PORTLAND, Maine — A federal civil rights lawsuit against Warren, brought by a company that has sought to open a methadone clinic, will remain active following a federal judge’s ruling that the town has yet to fulfill its end of the deal negotiated last year.
U.S. District Judge D. Brock Hornby signed his ruling Tuesday in the case of CRC Health Group Inc. and CRC Recovery Inc. against Warren. A hearing had been held Monday in the federal court in Portland.
“We were pleased but really not surprised by the ruling,” CRC attorney Walter McKee stated late Thursday. “The court made clear that the town hasn’t met its obligations under the agreement entered into a year ago. Enough is enough.”
The town had argued that it had met the conditions of the settlement reached last year when the planning board gave its approval in June to a methadone clinic at the intersection of Route 1 and Short Street.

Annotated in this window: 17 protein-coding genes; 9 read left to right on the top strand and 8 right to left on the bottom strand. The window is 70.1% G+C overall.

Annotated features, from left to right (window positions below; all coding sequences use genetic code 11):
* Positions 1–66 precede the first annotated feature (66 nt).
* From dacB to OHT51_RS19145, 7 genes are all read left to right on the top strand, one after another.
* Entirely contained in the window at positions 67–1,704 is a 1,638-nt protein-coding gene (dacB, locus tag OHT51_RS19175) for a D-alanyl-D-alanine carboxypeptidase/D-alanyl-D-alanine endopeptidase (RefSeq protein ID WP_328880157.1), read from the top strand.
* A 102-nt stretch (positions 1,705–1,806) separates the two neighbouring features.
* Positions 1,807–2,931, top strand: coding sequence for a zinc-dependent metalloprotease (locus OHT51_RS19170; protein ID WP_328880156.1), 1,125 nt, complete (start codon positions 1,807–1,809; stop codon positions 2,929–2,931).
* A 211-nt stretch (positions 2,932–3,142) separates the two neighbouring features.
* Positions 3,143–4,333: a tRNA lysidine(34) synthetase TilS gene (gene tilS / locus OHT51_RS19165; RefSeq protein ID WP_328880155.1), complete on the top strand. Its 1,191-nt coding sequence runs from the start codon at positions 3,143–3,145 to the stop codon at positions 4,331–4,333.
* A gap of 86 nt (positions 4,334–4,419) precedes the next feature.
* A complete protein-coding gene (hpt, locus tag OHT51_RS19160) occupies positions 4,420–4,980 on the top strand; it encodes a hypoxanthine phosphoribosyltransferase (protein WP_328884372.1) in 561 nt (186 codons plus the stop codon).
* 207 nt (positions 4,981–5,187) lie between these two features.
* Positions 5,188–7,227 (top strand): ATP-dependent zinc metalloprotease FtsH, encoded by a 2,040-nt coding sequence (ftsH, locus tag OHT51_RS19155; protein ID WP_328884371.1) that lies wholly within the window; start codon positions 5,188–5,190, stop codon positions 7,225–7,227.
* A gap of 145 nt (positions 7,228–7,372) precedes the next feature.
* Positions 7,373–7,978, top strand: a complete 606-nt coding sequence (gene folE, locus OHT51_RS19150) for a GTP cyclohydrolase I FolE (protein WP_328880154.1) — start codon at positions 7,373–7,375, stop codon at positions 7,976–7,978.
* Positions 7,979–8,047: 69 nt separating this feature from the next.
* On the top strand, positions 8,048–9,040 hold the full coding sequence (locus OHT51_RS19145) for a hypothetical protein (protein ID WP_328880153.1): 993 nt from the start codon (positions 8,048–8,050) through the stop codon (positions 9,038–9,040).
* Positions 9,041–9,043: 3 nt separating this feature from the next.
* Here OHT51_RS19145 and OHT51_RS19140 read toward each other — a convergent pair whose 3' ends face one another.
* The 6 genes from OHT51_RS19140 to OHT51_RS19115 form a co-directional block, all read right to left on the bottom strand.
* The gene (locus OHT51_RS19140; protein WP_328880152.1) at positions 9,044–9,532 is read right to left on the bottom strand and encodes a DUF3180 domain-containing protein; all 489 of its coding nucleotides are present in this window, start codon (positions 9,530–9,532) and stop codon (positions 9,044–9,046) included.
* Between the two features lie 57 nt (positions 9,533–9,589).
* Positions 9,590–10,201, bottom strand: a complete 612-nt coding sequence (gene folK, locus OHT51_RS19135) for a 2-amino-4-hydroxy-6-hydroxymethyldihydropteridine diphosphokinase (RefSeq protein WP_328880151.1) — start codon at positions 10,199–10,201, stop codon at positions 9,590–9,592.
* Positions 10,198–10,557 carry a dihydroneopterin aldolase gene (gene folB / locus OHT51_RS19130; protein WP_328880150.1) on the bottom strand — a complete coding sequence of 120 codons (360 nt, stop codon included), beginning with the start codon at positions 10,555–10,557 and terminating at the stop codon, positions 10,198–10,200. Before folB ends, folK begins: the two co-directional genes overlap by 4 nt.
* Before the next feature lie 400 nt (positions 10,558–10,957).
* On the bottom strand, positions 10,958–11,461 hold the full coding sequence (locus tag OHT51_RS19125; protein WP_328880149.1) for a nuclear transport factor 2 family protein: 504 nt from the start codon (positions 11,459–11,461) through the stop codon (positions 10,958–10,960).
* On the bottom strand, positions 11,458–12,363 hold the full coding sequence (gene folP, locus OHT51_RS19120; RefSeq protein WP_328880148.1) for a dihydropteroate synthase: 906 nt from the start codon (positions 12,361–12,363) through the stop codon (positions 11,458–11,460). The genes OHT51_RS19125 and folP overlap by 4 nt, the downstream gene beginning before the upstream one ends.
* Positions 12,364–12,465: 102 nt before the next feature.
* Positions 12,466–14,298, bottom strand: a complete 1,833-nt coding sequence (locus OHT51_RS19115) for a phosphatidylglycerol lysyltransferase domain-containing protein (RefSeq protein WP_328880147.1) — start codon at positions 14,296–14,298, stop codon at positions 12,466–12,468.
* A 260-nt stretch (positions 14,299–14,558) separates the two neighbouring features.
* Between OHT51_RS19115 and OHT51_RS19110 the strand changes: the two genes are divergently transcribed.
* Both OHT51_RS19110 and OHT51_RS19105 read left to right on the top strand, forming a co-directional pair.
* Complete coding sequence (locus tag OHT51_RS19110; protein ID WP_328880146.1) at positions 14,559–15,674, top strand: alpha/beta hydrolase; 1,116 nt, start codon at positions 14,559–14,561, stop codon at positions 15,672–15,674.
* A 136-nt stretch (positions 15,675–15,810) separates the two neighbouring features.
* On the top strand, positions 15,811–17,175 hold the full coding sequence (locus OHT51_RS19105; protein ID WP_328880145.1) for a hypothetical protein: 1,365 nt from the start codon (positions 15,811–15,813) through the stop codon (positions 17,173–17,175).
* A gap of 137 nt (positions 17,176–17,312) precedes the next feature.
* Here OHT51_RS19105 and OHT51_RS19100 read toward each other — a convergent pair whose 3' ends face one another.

CRC, however, argued that because the matter remains before the town’s board of appeals that the agreement has not been fulfilled. Judge Hornby agreed. Neighbors to the proposed methadone clinic appealed to the board of appeals.
“The conclusion is inescapable that the town has not yet provided final written approval. That will occur only if and when the board of appeals acts favorably, the board of appeals acts on behalf of the town, just as the planning board does,” Hornby ruled.
The town wanted the judge to order that the agreement reached last year be enforced so the town’s insurance carrier would pay $320,000 in damages following the planning board approval.
The board of appeals will continue its appeal hearing at 7 p.m. Thursday, Oct. 4 at the town office.
Voters approved two weeks ago, at a special town meeting, spending an additional $60,000 for legal expenses associated with the case.